40 Pounds, Jesus, and the Queen
My son stalks into the room carrying my tape measure. His toddler head rolls around on his small frame looking for the proper object of study. His eyes alight on a small shelf near the foot of our bed. He marches to the subject, pulls the measuring tape from its socket, tilts his head and announces to the room, “40 pounds!”
My son walks up to me smiling. “You look like Jesus, dad.” I’m not exactly sure what to say. While we aren’t Nestorians, we don’t have a plethora of icons or images lying around either. And while he does have a small picture Bible I don’t think we’ve spent too much time dwelling on the physique of the artist-rendered man portraying our Lord. In fact, one pious (or not so pious) bible story book tactfully manages to block or cut out the face of the Christ-figure in every picture he’s present in. But my son nevertheless says I look like Jesus. I’m not exactly sure what he means. So I ask him. “What do you mean, son?” He shrugs his shoulders and says, “Jesus was a good man, dad. And you’re a good man, dad.” I’m grateful for the compliment, but I’m still not sure exactly where to go with this new information. In fact, while I was undone by my son’s initial annunciation, I’m far more skeptical now of the whole thing. If I had to do it all over again, I’d probably go hunting through the house to find out exactly what my son had been doing just prior to this new revelation about his father’s Christ-likeness. If I know my son at all, I wouldn’t be surprised to find that this glorious inspiration occurred hot on the heals of some high handed sin. Oh well, I’m sure I’ll get my chance, and in the mean time I’ll try to take advantage of my new found theophanic status.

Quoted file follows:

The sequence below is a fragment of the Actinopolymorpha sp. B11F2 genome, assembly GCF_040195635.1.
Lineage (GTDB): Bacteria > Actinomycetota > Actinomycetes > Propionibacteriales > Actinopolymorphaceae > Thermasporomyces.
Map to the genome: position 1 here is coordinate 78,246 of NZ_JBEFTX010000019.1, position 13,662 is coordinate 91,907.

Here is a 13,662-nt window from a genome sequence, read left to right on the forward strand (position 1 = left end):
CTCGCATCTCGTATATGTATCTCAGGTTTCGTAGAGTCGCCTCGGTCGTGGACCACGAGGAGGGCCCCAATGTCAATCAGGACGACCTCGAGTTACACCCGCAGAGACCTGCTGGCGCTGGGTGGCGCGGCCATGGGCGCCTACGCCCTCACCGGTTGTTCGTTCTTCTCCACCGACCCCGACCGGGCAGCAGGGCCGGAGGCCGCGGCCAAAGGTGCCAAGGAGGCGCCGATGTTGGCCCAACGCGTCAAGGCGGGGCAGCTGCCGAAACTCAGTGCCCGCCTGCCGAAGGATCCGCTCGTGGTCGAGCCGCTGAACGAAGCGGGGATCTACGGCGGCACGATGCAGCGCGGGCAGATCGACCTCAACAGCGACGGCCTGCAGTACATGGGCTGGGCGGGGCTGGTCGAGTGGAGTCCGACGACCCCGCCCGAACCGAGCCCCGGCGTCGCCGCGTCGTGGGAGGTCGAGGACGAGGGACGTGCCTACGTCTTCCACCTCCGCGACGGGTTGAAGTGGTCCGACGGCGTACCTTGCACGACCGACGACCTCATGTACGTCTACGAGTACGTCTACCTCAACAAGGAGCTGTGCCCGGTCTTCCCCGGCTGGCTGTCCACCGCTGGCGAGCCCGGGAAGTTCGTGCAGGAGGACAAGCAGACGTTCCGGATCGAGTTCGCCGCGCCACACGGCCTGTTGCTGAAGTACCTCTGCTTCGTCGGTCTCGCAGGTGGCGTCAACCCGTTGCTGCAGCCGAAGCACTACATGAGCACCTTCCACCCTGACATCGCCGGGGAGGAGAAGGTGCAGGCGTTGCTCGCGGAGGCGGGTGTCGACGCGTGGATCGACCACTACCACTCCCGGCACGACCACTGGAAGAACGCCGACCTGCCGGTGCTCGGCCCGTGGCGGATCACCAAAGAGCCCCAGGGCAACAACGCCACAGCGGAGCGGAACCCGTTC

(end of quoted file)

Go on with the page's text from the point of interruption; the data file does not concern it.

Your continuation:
My daughter is a drama queen. She pulls faces like only a three month old can pull. And you believe her every time. She’s broken hearted; she’s despairing of her life; woe is her. We believe her. You believe her. We are all suckers. She is a goddess, and we do her bidding. Actually, we don’t really, but sometimes we try and then she makes some fatal mistake. Sometimes it’s a loud noise or a particularly intense moment in the music in the background, but her bulging eyes and puckered face and rolling tears will stop like a switch and she’ll peer out at her surroundings with a slight scowl, slightly annoyed that someone has interrupted her impromptu colical monologue. Then we watch her. She doesn’t see us, but we’re watching. She’s blowing bubbles, cooing, and looking at her fingers with déjà vu eyes like artifacts from a world she’s been to long, long ago. She looks up at the fan; that fan and she go way back. He’s always been there for her. When her parents left her to fall asleep on their bed, when they left her there crying in the late afternoon sun while they bustled about ignorantly in the kitchen preparing food for their bellies. But the fan has always been there; sometimes moving, sometimes still but a friend in the straits of a three month old’s life. She squeals and blows a raspberry for the fan. She twists to the right; she turns left, arching her back and extending her puff pastry legs. Her mother and I finally resume our tasks and she catches the movement in the distance. As though pause had only been momentarily pushed, the previous scene resumes and the baleful lament is once again offered up to host of high heaven.